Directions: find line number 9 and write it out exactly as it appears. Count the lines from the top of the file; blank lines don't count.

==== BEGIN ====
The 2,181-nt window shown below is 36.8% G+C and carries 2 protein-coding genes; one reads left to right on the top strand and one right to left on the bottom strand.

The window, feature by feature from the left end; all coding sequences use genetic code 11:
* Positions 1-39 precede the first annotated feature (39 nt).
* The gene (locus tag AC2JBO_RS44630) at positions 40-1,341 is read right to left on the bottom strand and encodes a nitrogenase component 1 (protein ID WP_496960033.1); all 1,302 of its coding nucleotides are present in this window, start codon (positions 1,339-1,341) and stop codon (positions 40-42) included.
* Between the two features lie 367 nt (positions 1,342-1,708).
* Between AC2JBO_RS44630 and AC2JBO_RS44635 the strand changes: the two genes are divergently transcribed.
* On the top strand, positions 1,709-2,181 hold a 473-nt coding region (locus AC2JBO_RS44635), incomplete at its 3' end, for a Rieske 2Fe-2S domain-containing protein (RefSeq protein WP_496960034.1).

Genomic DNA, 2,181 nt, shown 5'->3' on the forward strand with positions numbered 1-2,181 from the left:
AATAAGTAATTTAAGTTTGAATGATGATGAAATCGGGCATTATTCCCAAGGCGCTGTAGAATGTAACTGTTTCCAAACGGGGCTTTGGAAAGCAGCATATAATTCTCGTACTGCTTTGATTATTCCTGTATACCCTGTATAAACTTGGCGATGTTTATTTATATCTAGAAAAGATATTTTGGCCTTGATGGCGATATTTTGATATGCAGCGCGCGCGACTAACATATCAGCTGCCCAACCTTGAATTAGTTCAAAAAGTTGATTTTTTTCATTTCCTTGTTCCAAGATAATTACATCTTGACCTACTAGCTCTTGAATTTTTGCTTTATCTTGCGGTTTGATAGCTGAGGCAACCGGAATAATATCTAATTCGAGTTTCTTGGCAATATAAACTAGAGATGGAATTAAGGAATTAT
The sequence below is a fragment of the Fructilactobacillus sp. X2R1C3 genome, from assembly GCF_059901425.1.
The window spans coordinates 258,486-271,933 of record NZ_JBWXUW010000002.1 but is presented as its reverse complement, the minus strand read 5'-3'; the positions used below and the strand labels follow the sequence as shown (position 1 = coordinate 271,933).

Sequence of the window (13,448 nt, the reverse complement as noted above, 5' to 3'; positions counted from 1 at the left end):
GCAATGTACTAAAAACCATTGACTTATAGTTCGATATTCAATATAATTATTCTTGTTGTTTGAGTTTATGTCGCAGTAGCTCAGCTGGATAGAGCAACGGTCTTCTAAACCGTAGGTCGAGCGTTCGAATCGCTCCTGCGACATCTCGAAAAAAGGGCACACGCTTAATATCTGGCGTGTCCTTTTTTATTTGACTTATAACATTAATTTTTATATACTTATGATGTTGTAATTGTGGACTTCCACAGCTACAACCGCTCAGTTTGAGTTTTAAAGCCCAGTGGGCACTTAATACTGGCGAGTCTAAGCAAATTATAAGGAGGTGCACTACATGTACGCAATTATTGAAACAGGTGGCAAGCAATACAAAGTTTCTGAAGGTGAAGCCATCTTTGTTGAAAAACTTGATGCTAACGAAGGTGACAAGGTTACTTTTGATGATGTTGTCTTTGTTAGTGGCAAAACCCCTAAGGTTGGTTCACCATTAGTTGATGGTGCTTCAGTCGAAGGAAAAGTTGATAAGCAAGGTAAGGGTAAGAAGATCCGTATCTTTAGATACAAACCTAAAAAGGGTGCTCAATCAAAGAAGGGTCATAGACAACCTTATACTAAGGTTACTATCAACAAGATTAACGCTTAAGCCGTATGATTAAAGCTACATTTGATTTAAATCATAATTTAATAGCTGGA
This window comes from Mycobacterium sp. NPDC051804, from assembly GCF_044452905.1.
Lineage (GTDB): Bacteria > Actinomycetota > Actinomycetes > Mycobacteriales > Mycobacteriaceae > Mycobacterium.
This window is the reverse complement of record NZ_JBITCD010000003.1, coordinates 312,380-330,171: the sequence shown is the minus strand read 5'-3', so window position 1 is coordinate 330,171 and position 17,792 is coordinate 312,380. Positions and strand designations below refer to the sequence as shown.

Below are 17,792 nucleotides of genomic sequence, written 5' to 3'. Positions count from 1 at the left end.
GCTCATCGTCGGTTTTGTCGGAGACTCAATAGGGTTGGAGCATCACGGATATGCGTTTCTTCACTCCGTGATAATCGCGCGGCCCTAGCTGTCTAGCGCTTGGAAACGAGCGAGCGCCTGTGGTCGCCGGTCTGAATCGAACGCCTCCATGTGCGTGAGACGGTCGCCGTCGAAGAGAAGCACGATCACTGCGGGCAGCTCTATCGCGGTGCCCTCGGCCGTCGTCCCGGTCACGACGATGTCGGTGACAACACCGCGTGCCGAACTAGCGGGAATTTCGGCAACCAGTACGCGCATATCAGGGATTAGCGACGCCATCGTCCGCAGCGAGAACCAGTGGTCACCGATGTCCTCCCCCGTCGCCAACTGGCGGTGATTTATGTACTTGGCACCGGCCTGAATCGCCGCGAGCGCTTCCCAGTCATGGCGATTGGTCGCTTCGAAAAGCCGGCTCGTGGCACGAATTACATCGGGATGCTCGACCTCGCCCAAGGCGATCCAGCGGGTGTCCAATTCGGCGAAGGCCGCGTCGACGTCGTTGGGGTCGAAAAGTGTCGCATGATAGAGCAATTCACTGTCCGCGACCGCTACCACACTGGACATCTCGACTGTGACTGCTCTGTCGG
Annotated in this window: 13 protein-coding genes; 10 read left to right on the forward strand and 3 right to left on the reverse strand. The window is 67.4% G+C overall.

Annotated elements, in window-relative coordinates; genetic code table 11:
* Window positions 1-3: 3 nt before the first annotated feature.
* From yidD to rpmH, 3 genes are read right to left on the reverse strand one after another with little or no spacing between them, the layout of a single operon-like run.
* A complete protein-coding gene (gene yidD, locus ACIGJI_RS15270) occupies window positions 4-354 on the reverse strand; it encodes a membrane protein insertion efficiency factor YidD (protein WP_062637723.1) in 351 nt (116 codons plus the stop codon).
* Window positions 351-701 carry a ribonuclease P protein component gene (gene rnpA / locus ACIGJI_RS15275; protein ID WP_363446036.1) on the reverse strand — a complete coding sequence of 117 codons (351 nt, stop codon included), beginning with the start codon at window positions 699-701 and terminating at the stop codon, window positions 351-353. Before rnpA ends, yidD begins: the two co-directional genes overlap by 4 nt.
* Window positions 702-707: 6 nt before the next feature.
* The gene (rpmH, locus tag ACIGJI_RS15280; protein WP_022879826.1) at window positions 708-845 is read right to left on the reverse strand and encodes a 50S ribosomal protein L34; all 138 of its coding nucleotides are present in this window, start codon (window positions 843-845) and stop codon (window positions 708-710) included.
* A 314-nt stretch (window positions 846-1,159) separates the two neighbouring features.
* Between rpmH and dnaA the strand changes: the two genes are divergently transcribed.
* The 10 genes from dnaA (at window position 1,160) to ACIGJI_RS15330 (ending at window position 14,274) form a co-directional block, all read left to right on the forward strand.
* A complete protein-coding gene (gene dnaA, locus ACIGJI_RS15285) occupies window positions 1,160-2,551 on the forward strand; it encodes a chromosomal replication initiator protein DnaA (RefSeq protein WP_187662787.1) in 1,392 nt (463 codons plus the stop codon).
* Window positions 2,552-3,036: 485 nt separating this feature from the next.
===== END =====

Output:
AATAAGTAATTTAAGTTTGAATGATGATGAAATCGGGCATTATTCCCAAGGCGCTGTAGAATGTAACTGTTTCCAAACGGGGCTTTGGAAAGCAGCATATAATTCTCGTACTGCTTTGATTATTCCTGTATACCCTGTATAAACTTGGCGATGTTTATTTATATCTAGAAAAGATATTTTGGCCTTGATGGCGATATTTTGATATGCAGCGCGCGCGACTAACATATCAGCTGCCCAACCTTGAATTAGTTCAAAAAGTTGATTTTTTTCATTTCCTTGTTCCAAGATAATTACATCTTGACCTACTAGCTCTTGAATTTTTGCTTTATCTTGCGGTTTGATAGCTGAGGCAACCGGAATAATATCTAATTCGAGTTTCTTGGCAATATAAACTAGAGATGGAATTAAGGAATTAT